Drosophila retinal pigment cell death is regulated in a position-dependent manner by a cell memory gene
Original Article | Published: 1 November 2007
Nicolas Dos-Santos1, Thomas Rubin1, Fabienne Chalvet1,2, Pierre Gandille, Frederic Cremazy1, Jacqueline Leroy1, E. Boissonneau and Laurent Théodore
1CNRS - UMR 8159, LGBC, Université de Versailles St Quentin, Versailles and 2Université Paris Sud XI, Orsay cedex, France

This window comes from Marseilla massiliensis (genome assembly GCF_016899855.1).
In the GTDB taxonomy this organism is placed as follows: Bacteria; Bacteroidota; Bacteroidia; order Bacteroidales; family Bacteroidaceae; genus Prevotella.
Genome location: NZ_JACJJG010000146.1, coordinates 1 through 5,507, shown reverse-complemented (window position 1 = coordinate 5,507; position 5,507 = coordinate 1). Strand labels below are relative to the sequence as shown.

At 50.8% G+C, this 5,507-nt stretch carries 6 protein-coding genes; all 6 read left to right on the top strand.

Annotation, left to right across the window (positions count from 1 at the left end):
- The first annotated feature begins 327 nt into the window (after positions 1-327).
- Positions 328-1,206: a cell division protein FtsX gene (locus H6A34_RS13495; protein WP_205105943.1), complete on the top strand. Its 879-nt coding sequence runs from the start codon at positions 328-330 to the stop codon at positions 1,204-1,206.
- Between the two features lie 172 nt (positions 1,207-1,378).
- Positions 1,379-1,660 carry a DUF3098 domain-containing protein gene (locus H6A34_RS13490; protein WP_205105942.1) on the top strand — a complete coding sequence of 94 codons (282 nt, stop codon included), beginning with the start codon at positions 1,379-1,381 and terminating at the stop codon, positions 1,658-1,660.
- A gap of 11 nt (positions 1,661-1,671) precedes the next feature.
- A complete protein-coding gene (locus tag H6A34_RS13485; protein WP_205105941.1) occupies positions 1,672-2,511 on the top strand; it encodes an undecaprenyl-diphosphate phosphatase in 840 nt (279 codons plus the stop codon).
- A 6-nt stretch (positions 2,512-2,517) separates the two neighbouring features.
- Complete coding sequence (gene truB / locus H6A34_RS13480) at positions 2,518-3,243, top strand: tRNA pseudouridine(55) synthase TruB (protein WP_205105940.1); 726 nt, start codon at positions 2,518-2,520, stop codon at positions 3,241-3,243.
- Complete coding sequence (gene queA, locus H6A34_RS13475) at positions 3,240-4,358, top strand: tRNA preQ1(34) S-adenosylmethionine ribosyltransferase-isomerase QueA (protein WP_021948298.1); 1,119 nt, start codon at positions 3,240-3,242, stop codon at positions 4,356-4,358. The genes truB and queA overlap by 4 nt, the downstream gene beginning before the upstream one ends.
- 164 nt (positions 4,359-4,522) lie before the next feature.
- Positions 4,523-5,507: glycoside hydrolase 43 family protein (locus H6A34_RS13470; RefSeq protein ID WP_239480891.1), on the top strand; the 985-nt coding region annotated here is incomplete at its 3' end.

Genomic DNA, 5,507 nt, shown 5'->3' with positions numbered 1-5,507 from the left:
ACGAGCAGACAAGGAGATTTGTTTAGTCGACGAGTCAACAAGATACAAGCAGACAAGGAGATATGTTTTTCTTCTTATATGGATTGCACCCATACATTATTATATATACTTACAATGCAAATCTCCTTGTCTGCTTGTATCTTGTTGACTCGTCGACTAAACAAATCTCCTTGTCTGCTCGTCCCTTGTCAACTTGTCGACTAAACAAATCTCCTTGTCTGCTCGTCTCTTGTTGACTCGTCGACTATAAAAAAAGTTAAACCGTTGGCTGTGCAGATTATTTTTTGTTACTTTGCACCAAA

The stereotyped organization of the Drosophila compound eye depends on the elimination by apoptosis of about 25% of the inter-ommatidial pigment cell precursors (IOCs) during metamorphosis. This program of cell death is under antagonistic effects of the Notch and the EGFR pathways. In addition, uncharacterized positional cues may underlie death versus survival choices among IOCs. Our results provide new genetic evidences that cell death is regulated in a position- dependent manner in the eye. We show that mutations in Trithorax-like (Trl) and lola-like/batman specifically block IOC death during eye morphogenesis. These genes share characteristics of both Polycomb-Group and trithorax-Group genes, in that they are required for chromatin-mediated repression and activation of Hox genes. However, Trl function in triggering IOC death is independent from a function in repressing Hox gene expression during eye development. Analysis of mosaic ommatidiae containing Trl mutant cells revealed that Trl function for IOC death is required in cone cells. Strikingly, cell death suppression in Trl mutants depends on the position of IOCs. Our results further support a model whereby death of IOCs on the oblique sides of ommatidiae requires Trl-dependent reduction of a survival signal, or an increase of a death signal, emanating from cone cells. Trl does not have the same effect on horizontal IOCs whose survival seems to involve additional topological constraints.